We've seen a lot of industry press about Oklahoma and the progress of its recent reforms: not just opt-out but the state's transition to a fully administrative system along with adjustments to its various schedules and benefits.
Tennessee of course was in the news with a move towards their version of opt-out. That is off the table for the year, but it will be back; it took several years for Oklahoma opt-out to become law and the Tennessee attempt made it further than Oklahoma did in the first attempt.
Many public articles have chastised workers' compensation's failures, and the Nevada Journal this past week jumped into the general media fray as well with a story critical of attempts to put more restrictions on that state's system (calling the present system "Kafkaesque").
Much of the attention is about dispute resolution in work comp. It seems that everything ends up in a dispute if you read the press, and ending up in litigation is what workers' compensation was supposed to avoid: the delays, the unpredictability, the expense and the damage to relationships.
We forget, amid all of these new "options" that are being bandied about, that there have been in existence now for some 20 years alternative dispute resolution systems that cover a wide swath of employers and their employees - known as "carve-outs."
California's carve-out is simply an alternative dispute resolution system ("ADR"). Born in 2003, Senate Bill 228 created carve-outs for nearly any unionized industry. Lightly adopted at first, there are now many employers and unions that have incorporated this ADR into their systems.
For instance, in 2013, the Division of Workers’ Compensation approved a carve-out agreement between Albertson’s/Vons and seven local grocery worker unions in Southern California. The agreement covered about 20,000 employees.
And the construction industry seems to be very accepting of carve-outs.
According to a Division of Workers' Compensation study, carve outs in the construction industry grew from 13 in 2004, to 24 by the first quarter of 2011. During that quarter, 38,968 full-time equivalent positions were covered through carve-outs.
The question is whether carve-outs work.
Obviously, for employers, carve-outs have big appeal, otherwise their adoption rate would not be so robust in spite of increased up front costs for set up, union negotiations and DWC approval.
What's less obvious is whether carve-outs are better for injured workers. In one respect, if less litigation means faster claims resolution, and ergo, faster return to work times with less disability, then that should be a positive.
And I don't think unions would accent to carve-out programs if leaders thought the programs didn't provide their membership with positive benefits.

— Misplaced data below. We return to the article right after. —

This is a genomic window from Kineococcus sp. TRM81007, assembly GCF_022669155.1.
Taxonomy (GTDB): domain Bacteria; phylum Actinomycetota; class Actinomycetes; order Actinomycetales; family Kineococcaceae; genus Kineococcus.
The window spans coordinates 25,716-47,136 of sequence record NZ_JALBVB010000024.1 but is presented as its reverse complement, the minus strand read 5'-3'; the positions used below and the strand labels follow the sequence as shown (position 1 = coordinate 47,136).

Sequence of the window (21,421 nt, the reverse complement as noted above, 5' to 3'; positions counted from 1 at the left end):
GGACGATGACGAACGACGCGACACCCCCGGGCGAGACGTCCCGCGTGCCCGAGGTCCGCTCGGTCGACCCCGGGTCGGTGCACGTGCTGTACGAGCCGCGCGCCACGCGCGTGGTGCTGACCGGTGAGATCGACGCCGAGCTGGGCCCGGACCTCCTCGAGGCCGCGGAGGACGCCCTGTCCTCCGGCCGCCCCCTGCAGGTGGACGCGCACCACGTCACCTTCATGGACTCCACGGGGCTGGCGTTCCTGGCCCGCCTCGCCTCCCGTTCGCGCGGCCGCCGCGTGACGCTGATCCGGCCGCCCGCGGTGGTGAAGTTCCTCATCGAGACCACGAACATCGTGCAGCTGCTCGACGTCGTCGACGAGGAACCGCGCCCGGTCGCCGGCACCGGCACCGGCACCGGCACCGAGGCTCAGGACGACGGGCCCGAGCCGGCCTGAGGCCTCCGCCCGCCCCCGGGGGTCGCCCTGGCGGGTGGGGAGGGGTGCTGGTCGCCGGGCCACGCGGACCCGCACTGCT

But we don't have direct comparison data to the standard system, nor do we have direct comparison data as between carve-out programs themselves.
Elite Force Management, a Westlake Village, CA company that creates carve-out programs, released a white paper last week that tries to answer some of these questions. The company says, for instance, that the average cost of a claim in a carve-out program during the eight-year study period was $13,940.
That's significantly lower than the average cost of a standard litigated claim.
But, according to Elite, the Workers’ Compensation Insurance Rating Bureau and DWC don’t collect the same information for carve-outs that they do for other types of claims, which prevents direct comparison.
That seems to me a study well worth initiating so that consumers, i.e. Business and Labor, can make informed choices before the check out line.
Next time you write about the opt out plan for TN you should include this informationReplyDelete
When ARAWC targets a state, it moves aggressively. In Tennessee, the group has spent more than $50,000 deploying lobbyists to push its legislation. Evans says that state Sen. Mark Green, who introduced the opt-out bill, was already working on the legislation before ARAWC started pushing for it. But a February blog post written by an executive at Sedgwick, an insurance company that helped found ARAWC, suggests the group played a more active role. In the post, the executive boasts that ARAWC "secured a highly respected bill sponsor"—presumably Green—to introduce the bill, which the group "assisted in drafting." When Green emailed me to set up a phone call, he CC'ed an ARAWC lobbyist. (In the end, Green declined to be interviewed.) It's from Mother Jones http://www.motherjones.com/politics/2015/03/arawc-walmart-campaign-against-workers-compensation
Had a feeling these guys were behind this. Building themselves a larger client base one State at a time. Clever little darlings aren't they:0)